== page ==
If you think about what AI tools do well, they pattern match incredibly well. And they pattern match using context. Your personal context and the company’s context are your most powerful source of intuition for knowing what to build.
Here are a few examples of drivers that help drive decisions like these:
Short term vs. long term
Are you building to plug a hole, fix a bug, or “do that thing the customer asked for”? These might be short term fixes that could be aligned with other goals and might be distractions. Short term fixes need to be balanced against longer term goals, and the tension arises when customers get upset or feel that expectations have been mismatched. Long term goals are valuable, but not if you never make progress.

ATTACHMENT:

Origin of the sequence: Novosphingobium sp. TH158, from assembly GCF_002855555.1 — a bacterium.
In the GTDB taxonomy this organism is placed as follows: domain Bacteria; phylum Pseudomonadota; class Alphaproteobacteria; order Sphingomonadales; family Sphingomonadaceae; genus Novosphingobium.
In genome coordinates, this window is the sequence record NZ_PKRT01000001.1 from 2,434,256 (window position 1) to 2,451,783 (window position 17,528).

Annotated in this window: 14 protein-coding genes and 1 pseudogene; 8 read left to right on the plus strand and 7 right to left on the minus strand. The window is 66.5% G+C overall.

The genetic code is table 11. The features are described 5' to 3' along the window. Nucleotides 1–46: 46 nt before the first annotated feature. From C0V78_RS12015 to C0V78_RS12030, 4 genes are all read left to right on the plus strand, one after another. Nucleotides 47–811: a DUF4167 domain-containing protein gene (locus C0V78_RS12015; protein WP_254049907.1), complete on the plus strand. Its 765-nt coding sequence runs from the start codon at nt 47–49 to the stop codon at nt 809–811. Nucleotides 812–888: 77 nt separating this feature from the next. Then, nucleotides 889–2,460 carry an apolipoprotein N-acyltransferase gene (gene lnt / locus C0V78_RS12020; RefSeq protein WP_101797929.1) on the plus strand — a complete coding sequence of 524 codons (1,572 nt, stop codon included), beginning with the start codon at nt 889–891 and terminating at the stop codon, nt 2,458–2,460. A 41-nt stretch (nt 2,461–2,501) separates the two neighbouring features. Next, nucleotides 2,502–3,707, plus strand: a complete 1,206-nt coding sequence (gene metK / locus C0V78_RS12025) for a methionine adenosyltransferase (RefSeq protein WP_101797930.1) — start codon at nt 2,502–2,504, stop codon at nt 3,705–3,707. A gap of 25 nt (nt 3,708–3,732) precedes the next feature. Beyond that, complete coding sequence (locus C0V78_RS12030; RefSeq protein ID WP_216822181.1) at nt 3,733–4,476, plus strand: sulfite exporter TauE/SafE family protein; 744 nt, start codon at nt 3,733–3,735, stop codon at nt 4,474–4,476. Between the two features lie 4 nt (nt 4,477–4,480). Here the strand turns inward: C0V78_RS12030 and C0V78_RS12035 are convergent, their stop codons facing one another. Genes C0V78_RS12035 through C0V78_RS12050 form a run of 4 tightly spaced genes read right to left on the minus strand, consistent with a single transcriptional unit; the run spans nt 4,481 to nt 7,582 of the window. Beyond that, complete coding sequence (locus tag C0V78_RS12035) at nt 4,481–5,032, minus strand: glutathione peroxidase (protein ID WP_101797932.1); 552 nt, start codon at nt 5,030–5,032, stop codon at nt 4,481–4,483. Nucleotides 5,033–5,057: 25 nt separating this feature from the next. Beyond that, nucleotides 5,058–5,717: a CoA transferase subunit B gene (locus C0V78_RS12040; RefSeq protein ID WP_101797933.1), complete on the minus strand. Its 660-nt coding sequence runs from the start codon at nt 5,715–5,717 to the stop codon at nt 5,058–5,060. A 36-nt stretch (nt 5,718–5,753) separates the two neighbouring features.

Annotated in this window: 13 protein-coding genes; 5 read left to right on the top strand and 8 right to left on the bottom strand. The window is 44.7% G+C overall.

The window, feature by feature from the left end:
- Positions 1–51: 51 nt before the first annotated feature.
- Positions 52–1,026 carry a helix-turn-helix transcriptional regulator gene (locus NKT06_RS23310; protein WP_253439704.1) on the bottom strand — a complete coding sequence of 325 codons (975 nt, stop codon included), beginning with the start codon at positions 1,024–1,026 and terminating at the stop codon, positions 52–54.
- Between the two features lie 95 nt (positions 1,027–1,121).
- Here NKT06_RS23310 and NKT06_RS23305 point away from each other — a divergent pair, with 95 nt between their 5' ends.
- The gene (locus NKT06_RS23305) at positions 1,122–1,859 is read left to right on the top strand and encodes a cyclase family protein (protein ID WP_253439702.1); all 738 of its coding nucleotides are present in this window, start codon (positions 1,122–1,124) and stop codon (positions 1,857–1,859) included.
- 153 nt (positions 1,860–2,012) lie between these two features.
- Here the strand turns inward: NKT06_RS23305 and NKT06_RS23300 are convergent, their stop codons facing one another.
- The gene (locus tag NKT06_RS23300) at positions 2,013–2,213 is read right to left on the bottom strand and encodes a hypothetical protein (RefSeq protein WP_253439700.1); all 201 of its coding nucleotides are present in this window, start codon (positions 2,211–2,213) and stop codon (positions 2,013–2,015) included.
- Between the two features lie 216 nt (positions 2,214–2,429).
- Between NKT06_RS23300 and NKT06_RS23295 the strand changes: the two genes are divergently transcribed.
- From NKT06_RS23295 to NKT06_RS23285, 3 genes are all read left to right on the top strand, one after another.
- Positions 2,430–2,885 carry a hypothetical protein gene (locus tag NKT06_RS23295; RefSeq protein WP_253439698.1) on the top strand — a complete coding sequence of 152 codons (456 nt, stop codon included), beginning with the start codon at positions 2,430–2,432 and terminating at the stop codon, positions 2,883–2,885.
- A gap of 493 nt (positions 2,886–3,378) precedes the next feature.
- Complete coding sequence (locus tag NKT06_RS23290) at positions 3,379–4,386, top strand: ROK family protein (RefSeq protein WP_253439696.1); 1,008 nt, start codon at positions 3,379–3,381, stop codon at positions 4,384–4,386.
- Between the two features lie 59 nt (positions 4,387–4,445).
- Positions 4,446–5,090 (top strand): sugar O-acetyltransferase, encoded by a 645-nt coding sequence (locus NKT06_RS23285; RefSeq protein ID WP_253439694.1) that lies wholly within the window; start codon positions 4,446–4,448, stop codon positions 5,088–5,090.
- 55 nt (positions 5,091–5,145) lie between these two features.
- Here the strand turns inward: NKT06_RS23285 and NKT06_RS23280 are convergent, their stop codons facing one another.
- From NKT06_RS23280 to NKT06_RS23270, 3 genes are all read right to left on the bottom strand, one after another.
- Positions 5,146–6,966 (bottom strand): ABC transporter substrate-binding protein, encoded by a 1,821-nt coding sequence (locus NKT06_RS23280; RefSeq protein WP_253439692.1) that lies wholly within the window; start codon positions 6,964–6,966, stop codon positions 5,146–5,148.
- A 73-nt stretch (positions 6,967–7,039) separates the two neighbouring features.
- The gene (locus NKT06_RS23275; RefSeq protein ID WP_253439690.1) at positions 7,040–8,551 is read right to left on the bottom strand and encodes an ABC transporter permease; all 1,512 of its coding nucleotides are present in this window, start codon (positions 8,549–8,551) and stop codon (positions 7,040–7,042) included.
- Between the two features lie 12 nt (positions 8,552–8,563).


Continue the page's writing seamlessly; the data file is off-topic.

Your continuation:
Maximize vs. satisfy
When you design a solution, to what degree are you solving? Maximizers try to think of every nook and cranny, every possible solution, and the best possible idea. (They might get stuck at a local maximum, too.) Satisfiers build the necessary piece of a solution to resolve the issue. They run the risk sometimes of overlooking an edge case or an important problem.
Strategic vs. Committed
Here’s another version of the short term/long term problem. Strategic features provide a competitive advantage or help you build a strategic “moat” that’s hard for other companies to breach. A strategic feature aligns with the overall company objectives and pushes you toward the long-term vision. In contrast, a committed feature is based on a commitment you made to a customer. They believe you will build it in a certain period of time, and it may or may not be aligned with your strategic goals.
Technical risk vs. execution risk